Pastor puts 'Muslims welcome here' sign outside his church

AP Images / Kevin Frayer

As fears about the rise of the Islamic State (IS) increase, an Australian church minister is challenging discrimination against Muslims in his own community.

"Images of arrested Muslims dominated our airwaves for quite a few days," Michael Barnes of Gordon Uniting Church in New South Wales told the Huffington Post after increased anti-terrorism efforts by the Australian government took hold.

"I was concerned that this, unwittingly, fed into and exacerbated general fear and anxiety in the community and more importantly that it made Muslims feel unwelcome in their own country."

Barnes said that discrimination against minority groups in Australia is increasing, and "misunderstanding and anxiety expressed about Muslims" is particularly prevalent.

He has therefore had the words "Muslims welcome here" put on a sign outside the church, and has begun an Interfaith Month, during which services exploring other religions and traditions will be held.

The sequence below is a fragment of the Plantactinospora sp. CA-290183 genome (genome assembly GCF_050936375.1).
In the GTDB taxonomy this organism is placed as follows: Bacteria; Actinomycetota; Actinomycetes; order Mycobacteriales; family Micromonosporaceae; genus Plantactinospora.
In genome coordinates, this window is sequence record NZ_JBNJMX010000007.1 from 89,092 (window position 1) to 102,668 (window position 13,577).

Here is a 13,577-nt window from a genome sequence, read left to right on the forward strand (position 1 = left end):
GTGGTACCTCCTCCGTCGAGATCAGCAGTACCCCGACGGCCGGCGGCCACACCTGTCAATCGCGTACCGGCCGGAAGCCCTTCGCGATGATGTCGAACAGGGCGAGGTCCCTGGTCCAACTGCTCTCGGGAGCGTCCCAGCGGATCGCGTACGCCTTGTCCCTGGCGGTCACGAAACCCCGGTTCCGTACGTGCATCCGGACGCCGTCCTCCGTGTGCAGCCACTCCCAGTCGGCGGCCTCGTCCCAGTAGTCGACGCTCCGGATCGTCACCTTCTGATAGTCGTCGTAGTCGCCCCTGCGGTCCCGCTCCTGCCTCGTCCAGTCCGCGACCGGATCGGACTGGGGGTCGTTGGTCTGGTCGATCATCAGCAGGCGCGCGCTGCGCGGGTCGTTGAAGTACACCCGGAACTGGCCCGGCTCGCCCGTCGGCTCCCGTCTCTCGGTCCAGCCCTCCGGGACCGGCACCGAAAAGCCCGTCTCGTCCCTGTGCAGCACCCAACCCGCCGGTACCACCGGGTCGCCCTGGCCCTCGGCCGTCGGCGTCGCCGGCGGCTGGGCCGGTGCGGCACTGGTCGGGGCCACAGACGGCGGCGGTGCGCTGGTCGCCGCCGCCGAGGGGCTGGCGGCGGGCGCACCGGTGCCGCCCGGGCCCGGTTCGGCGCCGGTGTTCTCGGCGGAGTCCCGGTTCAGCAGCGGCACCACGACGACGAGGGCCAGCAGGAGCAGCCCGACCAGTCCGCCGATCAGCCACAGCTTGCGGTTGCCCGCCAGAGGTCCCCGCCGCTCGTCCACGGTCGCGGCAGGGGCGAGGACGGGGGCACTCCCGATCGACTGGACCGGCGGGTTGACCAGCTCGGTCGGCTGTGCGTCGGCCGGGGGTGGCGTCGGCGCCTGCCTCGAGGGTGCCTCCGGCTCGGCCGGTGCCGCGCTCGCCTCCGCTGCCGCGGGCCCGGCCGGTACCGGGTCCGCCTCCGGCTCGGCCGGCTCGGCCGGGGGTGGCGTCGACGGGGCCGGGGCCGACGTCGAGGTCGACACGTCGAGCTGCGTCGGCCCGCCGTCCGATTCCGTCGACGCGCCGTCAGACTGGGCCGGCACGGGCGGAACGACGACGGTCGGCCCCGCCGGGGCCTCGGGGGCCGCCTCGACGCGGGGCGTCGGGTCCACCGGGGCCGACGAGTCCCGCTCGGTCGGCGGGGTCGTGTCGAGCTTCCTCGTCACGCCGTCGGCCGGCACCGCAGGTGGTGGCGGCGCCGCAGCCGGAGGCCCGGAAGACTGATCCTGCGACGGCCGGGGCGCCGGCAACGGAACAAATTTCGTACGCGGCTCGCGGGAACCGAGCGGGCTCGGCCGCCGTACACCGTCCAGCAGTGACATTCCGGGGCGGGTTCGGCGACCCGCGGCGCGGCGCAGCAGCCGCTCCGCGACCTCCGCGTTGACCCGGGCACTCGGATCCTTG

A discussion entitled "Why jihadists do not represent Islam" will also take place, led by a local Muslim.

It's all part of extending Gordon Uniting Church's motto, which challenges its congregants to "Love wastefully" and care for all those around them, no matter what their beliefs.

"From my connections with the Muslim community, I know that they live with anxieties about attitudes to them in the community," Barnes explained.

"So many people don't meet with Muslims and yet have strong views about them."

Barnes says he wants his church to "offer a different message" – of unconditional love and acceptance – and explains that his own inter-faith connections have helped him on his personal journey.

"It has caused me to rethink many views on life, God and the future," he said.

"While it can at times be challenging, it is very rewarding and, in our world, utterly necessary."

Australia has recently joined the US-led anti-jihadi coalition in an attempt to stop the spread of IS.

According to the Guardian, Australian Super Hornet jets have already begun "non-combat reconnaissance operations" over Iraq, and will soon take part in air strikes.

A poll conducted for News Corp shows that 62 per cent of Australian voters support this move, with just 21 per cent opposed.